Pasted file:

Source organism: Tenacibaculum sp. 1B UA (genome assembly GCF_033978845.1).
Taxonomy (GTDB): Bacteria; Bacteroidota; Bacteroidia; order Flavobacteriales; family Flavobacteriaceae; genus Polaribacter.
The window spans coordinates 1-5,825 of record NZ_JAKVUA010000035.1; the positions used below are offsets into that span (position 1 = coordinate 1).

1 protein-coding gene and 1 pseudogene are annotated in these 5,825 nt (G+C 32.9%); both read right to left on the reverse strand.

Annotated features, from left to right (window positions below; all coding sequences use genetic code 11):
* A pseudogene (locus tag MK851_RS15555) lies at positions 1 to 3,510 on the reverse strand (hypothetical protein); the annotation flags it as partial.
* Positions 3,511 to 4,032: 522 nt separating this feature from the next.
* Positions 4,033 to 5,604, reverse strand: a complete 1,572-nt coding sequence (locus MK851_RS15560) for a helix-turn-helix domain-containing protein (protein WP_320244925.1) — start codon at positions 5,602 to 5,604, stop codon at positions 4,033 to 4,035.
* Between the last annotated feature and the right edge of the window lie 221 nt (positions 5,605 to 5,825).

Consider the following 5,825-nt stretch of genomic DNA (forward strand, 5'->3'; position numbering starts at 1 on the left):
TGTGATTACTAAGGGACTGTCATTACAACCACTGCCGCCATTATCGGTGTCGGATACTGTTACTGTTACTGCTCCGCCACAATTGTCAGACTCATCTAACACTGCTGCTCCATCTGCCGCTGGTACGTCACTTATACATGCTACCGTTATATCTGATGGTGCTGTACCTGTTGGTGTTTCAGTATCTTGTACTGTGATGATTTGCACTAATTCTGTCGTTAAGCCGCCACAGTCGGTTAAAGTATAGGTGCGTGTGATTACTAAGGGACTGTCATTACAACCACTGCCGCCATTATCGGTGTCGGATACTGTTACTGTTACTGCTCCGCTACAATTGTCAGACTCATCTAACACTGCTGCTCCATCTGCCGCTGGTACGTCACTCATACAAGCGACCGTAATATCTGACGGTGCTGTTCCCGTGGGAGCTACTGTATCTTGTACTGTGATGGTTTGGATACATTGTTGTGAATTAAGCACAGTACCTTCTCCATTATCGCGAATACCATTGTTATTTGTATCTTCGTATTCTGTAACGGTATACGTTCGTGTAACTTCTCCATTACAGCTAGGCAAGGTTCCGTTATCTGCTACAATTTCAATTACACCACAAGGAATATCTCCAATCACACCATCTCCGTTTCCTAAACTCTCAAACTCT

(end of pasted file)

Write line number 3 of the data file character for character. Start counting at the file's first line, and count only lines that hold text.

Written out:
The window spans coordinates 1-5,825 of record NZ_JAKVUA010000035.1; the positions used below are offsets into that span (position 1 = coordinate 1).